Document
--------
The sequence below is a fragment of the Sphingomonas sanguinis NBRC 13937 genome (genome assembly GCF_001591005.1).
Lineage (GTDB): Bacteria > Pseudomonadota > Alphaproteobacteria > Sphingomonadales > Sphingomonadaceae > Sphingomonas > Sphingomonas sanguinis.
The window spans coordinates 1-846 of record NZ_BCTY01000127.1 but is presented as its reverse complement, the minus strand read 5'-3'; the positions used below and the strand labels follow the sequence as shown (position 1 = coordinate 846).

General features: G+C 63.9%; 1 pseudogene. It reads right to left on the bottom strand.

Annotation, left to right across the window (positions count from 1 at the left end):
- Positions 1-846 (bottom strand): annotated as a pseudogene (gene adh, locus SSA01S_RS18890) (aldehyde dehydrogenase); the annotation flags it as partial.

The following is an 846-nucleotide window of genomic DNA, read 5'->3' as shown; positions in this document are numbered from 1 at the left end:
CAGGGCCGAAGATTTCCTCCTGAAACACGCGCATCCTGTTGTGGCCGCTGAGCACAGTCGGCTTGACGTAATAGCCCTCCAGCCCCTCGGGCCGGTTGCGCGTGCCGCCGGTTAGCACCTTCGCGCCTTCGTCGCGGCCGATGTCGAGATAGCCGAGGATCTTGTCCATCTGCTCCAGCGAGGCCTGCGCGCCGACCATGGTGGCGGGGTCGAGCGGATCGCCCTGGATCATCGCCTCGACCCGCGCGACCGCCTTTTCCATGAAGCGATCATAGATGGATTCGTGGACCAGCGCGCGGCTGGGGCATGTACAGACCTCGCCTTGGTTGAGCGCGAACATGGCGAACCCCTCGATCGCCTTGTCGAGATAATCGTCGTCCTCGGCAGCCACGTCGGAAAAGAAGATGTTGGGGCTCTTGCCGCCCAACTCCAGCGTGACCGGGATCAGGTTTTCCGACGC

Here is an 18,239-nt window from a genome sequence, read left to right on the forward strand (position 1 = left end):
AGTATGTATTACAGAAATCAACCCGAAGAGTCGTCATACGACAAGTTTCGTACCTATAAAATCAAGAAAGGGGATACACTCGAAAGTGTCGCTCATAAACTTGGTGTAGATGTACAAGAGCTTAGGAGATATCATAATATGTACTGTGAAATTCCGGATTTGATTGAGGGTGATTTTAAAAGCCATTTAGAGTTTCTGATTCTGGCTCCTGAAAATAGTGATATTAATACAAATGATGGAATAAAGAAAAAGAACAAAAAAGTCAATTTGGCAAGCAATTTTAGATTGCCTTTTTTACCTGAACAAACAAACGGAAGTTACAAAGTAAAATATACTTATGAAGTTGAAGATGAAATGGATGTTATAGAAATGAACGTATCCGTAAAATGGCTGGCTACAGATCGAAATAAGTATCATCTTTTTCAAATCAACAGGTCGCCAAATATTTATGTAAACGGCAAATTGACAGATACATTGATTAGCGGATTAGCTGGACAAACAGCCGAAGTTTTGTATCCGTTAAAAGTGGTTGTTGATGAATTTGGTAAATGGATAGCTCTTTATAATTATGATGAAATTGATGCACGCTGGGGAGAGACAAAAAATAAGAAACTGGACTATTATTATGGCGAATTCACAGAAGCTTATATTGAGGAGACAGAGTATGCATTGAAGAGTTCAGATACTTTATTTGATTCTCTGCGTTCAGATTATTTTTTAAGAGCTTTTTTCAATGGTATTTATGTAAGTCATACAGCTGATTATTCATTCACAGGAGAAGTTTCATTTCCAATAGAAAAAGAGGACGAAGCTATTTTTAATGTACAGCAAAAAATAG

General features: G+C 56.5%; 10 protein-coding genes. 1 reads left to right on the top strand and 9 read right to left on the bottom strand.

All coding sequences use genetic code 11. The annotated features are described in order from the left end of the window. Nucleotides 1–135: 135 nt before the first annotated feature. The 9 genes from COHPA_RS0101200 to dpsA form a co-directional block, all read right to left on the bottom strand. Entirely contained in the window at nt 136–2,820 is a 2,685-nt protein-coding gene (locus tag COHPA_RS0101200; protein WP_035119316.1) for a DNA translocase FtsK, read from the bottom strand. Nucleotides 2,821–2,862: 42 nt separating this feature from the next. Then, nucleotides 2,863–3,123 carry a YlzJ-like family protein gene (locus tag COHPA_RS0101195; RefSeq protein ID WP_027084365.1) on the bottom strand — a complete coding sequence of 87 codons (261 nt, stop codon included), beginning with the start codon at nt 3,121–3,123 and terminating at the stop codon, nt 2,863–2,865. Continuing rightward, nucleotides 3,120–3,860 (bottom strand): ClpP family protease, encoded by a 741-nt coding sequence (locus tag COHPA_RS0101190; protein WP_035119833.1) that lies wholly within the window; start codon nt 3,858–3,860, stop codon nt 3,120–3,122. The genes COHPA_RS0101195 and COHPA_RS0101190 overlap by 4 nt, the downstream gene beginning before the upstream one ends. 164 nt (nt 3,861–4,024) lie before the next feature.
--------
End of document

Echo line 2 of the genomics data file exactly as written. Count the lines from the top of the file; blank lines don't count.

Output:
Lineage (GTDB): Bacteria > Pseudomonadota > Alphaproteobacteria > Sphingomonadales > Sphingomonadaceae > Sphingomonas > Sphingomonas sanguinis.